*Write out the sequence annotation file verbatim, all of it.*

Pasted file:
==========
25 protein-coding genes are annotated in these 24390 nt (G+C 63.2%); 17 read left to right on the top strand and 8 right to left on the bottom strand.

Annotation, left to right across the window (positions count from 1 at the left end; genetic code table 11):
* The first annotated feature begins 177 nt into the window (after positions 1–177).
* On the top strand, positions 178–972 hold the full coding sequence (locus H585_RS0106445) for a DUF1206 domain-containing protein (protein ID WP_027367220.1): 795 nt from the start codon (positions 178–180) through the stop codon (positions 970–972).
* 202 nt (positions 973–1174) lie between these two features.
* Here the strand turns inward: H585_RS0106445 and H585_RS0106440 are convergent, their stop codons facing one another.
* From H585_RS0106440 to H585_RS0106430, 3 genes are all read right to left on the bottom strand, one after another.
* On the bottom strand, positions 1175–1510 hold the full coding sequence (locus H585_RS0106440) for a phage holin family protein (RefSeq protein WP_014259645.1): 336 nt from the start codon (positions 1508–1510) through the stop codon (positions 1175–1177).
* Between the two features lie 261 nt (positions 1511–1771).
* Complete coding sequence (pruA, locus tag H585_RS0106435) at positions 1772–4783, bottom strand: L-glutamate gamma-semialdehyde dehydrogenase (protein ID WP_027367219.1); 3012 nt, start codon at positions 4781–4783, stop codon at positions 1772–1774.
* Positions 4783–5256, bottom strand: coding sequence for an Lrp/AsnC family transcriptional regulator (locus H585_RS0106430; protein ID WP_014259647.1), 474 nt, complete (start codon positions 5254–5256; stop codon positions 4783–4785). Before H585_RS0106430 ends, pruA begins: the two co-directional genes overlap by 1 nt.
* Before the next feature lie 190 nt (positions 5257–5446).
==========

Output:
25 protein-coding genes are annotated in these 24390 nt (G+C 63.2%); 17 read left to right on the top strand and 8 right to left on the bottom strand.

Annotation, left to right across the window (positions count from 1 at the left end; genetic code table 11):
* The first annotated feature begins 177 nt into the window (after positions 1–177).
* On the top strand, positions 178–972 hold the full coding sequence (locus H585_RS0106445) for a DUF1206 domain-containing protein (protein ID WP_027367220.1): 795 nt from the start codon (positions 178–180) through the stop codon (positions 970–972).
* 202 nt (positions 973–1174) lie between these two features.
* Here the strand turns inward: H585_RS0106445 and H585_RS0106440 are convergent, their stop codons facing one another.
* From H585_RS0106440 to H585_RS0106430, 3 genes are all read right to left on the bottom strand, one after another.
* On the bottom strand, positions 1175–1510 hold the full coding sequence (locus H585_RS0106440) for a phage holin family protein (RefSeq protein WP_014259645.1): 336 nt from the start codon (positions 1508–1510) through the stop codon (positions 1175–1177).
* Between the two features lie 261 nt (positions 1511–1771).
* Complete coding sequence (pruA, locus tag H585_RS0106435) at positions 1772–4783, bottom strand: L-glutamate gamma-semialdehyde dehydrogenase (protein ID WP_027367219.1); 3012 nt, start codon at positions 4781–4783, stop codon at positions 1772–1774.
* Positions 4783–5256, bottom strand: coding sequence for an Lrp/AsnC family transcriptional regulator (locus H585_RS0106430; protein ID WP_014259647.1), 474 nt, complete (start codon positions 5254–5256; stop codon positions 4783–4785). Before H585_RS0106430 ends, pruA begins: the two co-directional genes overlap by 1 nt.
* Before the next feature lie 190 nt (positions 5257–5446).